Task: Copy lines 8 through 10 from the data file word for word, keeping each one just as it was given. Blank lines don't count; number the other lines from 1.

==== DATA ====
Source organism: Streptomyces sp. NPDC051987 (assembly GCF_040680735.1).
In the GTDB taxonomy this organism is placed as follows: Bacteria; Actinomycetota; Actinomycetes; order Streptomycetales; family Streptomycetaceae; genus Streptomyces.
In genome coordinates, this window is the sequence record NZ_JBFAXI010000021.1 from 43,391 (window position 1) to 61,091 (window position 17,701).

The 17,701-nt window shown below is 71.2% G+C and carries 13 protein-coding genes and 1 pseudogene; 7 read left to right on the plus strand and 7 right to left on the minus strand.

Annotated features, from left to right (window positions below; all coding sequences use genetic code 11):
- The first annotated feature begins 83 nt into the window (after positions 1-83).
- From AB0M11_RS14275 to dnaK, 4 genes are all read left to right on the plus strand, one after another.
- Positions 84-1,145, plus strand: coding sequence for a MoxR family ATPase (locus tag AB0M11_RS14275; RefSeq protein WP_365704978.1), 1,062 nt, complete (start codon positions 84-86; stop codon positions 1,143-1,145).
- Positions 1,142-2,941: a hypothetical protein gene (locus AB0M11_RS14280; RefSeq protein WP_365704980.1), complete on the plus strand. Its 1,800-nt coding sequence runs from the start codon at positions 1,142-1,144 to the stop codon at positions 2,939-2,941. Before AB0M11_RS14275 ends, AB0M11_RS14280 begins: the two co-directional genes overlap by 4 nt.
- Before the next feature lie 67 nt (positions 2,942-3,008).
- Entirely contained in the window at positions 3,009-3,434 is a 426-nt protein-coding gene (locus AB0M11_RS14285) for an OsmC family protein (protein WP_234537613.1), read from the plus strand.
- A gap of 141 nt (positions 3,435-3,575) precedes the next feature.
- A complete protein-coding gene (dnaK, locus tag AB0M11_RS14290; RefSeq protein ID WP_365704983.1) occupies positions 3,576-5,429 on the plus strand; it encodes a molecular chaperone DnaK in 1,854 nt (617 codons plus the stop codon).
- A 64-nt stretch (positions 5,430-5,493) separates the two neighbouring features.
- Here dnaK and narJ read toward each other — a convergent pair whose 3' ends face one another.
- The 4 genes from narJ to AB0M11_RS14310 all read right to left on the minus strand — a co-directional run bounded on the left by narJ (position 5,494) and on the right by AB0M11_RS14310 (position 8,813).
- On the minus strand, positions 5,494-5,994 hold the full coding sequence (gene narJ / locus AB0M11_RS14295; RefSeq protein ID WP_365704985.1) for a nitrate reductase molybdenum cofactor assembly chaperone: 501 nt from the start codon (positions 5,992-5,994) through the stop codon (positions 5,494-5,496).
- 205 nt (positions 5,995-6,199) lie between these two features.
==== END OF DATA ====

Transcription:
- Positions 84-1,145, plus strand: coding sequence for a MoxR family ATPase (locus tag AB0M11_RS14275; RefSeq protein WP_365704978.1), 1,062 nt, complete (start codon positions 84-86; stop codon positions 1,143-1,145).
- Positions 1,142-2,941: a hypothetical protein gene (locus AB0M11_RS14280; RefSeq protein WP_365704980.1), complete on the plus strand. Its 1,800-nt coding sequence runs from the start codon at positions 1,142-1,144 to the stop codon at positions 2,939-2,941. Before AB0M11_RS14275 ends, AB0M11_RS14280 begins: the two co-directional genes overlap by 4 nt.
- Before the next feature lie 67 nt (positions 2,942-3,008).